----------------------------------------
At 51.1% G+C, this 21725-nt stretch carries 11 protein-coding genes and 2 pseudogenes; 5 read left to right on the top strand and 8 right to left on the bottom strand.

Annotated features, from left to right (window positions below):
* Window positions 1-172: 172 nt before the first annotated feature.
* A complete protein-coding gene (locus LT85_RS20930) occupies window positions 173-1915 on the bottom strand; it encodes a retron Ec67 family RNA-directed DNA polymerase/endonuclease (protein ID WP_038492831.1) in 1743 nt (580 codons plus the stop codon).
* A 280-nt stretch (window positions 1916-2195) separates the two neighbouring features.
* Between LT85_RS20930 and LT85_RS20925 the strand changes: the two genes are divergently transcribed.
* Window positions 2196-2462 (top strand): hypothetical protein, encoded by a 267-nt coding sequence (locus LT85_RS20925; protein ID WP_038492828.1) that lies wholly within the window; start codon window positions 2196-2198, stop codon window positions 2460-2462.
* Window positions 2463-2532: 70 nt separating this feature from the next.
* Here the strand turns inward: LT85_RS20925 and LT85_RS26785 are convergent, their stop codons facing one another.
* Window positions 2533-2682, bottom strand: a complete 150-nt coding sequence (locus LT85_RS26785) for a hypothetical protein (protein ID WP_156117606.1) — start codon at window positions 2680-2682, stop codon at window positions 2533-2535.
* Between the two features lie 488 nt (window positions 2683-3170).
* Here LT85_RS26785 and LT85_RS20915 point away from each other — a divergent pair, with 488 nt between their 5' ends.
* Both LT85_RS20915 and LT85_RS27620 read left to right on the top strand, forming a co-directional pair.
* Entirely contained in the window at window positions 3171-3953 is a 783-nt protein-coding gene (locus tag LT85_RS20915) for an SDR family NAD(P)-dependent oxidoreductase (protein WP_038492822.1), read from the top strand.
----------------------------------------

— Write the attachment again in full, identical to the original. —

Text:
At 51.1% G+C, this 21725-nt stretch carries 11 protein-coding genes and 2 pseudogenes; 5 read left to right on the top strand and 8 right to left on the bottom strand.

Annotated features, from left to right (window positions below):
* Window positions 1-172: 172 nt before the first annotated feature.
* A complete protein-coding gene (locus LT85_RS20930) occupies window positions 173-1915 on the bottom strand; it encodes a retron Ec67 family RNA-directed DNA polymerase/endonuclease (protein ID WP_038492831.1) in 1743 nt (580 codons plus the stop codon).
* A 280-nt stretch (window positions 1916-2195) separates the two neighbouring features.
* Between LT85_RS20930 and LT85_RS20925 the strand changes: the two genes are divergently transcribed.
* Window positions 2196-2462 (top strand): hypothetical protein, encoded by a 267-nt coding sequence (locus LT85_RS20925; protein ID WP_038492828.1) that lies wholly within the window; start codon window positions 2196-2198, stop codon window positions 2460-2462.
* Window positions 2463-2532: 70 nt separating this feature from the next.
* Here the strand turns inward: LT85_RS20925 and LT85_RS26785 are convergent, their stop codons facing one another.
* Window positions 2533-2682, bottom strand: a complete 150-nt coding sequence (locus LT85_RS26785) for a hypothetical protein (protein ID WP_156117606.1) — start codon at window positions 2680-2682, stop codon at window positions 2533-2535.
* Between the two features lie 488 nt (window positions 2683-3170).
* Here LT85_RS26785 and LT85_RS20915 point away from each other — a divergent pair, with 488 nt between their 5' ends.
* Both LT85_RS20915 and LT85_RS27620 read left to right on the top strand, forming a co-directional pair.
* Entirely contained in the window at window positions 3171-3953 is a 783-nt protein-coding gene (locus tag LT85_RS20915) for an SDR family NAD(P)-dependent oxidoreductase (protein WP_038492822.1), read from the top strand.